Last year this time, among the biggest national news stories was the raging controversy in Karnataka surrounding the right of women Muslim students to wear hijabs to college.
It began in December 2021, when a college in Udupi barred women from wearing the headscarf to campus. Through January, it spread to other places in the state as protests by Muslim students were met with counter-protests by students affiliated to Hindutva organisations. By February, the government ordered all colleges to enforce uniform rules and make no exceptions for hijabs. Muslim students and organisations filed petitions in the Karnataka High Court, challenging the order.
While this was happening, Ayesha Sayed had just started classes at a law college in Udupi. A BA graduate and a mother of a three-year-old child, she had managed to persuade her in-laws to allow her to study further, and convinced a neighbour to babysit her child. She was deeply invested in her education, and had even worked in a call centre to fund her graduate studies.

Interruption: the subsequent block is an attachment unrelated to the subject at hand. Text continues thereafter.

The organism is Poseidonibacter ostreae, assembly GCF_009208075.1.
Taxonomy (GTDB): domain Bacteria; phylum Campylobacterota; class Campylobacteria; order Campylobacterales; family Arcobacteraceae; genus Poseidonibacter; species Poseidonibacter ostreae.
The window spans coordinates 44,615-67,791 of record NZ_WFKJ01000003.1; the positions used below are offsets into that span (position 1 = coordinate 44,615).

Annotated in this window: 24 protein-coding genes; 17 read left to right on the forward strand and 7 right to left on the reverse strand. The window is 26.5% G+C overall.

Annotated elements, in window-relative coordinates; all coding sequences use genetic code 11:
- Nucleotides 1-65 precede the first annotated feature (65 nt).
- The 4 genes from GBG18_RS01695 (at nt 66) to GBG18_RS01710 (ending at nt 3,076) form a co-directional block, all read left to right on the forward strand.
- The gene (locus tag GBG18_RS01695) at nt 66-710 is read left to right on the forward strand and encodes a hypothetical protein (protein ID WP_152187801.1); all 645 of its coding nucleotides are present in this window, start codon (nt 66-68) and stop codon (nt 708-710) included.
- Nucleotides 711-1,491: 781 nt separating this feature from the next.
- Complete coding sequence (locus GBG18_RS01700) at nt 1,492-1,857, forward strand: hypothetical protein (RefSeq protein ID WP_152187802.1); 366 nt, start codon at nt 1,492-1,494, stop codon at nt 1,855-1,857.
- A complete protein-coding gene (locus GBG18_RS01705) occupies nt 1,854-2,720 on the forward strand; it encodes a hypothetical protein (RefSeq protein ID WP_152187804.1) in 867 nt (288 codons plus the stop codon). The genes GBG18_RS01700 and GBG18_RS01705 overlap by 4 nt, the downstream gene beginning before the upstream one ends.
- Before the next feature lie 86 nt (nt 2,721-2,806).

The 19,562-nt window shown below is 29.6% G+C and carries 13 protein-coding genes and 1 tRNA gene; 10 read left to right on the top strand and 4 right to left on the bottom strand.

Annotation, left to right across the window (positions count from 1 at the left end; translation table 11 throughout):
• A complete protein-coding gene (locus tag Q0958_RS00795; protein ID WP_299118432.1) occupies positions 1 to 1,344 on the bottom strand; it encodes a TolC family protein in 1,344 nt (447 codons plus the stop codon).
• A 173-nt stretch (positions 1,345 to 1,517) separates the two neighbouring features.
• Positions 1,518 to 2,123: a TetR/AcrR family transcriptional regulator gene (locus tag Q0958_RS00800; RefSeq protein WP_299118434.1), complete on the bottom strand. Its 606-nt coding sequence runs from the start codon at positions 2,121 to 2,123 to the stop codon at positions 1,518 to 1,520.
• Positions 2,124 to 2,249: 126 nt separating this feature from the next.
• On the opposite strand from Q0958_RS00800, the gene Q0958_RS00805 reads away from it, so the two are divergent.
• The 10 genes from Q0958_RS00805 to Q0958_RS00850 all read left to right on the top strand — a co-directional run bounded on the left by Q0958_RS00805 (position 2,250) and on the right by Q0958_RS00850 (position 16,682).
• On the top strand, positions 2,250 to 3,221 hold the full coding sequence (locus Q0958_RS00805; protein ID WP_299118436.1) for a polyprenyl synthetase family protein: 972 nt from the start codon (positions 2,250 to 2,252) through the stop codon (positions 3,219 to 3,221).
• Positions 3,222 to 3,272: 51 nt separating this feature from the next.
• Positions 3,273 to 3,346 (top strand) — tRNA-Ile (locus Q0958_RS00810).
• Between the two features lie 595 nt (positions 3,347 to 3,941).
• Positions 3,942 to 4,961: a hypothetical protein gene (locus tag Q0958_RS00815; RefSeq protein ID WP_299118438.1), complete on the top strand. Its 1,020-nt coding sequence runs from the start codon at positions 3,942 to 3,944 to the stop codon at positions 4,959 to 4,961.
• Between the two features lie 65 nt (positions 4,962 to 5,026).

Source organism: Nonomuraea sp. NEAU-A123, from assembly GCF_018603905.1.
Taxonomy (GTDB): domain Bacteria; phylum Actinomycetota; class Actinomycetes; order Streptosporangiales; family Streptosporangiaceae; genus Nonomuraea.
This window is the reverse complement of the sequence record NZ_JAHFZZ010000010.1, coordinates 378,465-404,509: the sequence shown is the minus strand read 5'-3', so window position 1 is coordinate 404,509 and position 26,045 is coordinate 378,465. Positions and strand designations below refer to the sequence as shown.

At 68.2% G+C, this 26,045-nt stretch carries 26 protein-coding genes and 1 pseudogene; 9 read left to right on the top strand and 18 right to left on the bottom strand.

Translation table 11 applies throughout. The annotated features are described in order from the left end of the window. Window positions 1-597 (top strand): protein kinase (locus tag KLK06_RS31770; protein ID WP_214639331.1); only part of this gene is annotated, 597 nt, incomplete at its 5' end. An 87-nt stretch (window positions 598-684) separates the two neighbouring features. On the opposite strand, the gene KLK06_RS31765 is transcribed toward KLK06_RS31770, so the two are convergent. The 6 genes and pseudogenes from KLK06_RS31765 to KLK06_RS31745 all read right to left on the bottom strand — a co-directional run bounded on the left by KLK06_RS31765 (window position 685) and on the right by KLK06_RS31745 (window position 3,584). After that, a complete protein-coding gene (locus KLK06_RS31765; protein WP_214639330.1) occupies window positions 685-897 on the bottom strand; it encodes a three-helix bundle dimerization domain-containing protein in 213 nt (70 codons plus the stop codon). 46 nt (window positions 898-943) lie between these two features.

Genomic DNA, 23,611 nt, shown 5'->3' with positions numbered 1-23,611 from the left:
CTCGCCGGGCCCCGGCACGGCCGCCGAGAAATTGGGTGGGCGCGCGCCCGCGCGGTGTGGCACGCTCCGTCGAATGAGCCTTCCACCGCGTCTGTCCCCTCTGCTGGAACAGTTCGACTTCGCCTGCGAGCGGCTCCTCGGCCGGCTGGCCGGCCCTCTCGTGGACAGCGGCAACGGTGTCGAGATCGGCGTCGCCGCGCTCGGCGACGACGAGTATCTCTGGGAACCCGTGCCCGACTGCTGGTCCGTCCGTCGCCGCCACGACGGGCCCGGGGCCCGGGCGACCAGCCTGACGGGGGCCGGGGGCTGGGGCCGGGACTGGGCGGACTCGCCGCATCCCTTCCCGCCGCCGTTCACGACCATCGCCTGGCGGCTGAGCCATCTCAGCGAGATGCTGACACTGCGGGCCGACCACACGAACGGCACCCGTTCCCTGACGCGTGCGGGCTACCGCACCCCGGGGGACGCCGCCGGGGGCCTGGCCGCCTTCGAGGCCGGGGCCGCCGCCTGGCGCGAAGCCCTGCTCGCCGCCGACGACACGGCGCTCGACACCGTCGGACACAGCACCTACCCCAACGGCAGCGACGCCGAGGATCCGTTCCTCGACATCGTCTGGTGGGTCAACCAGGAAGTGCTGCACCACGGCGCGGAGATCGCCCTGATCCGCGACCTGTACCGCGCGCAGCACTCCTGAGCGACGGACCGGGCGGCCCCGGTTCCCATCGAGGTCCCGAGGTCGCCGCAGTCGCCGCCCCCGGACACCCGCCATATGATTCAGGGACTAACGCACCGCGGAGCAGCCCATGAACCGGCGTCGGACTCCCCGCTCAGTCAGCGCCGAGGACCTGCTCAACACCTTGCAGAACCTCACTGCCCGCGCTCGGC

Initially, she was not affected by the hijab controversy – her college did not enforce uniform rules.
But this changed in March, when the court held that colleges had the right to bar women from wearing the headscarf. Sayed’s college told her she would be allowed in class only if she removed the hijab. Sayed had to drop out.
Now back at home, Sayed is angry. “I am not meant to be stuck inside these four walls,” she told Johanna Deeksha, when they met in December. Cradling her four-year-old son in her arms, Sayed said: “There must have been a reason why my mother gave birth to me, right? It couldn’t have been to just slog it out in the kitchen and scrub the bathrooms.”
Sayed is just one of the many young Muslim women students that Deeksha interviewed for our latest Common Ground story, which documents the devastating blow that the hijab ban has struck to the education of women of a community that has among the lowest levels of enrollment in higher education.
You can read the story here.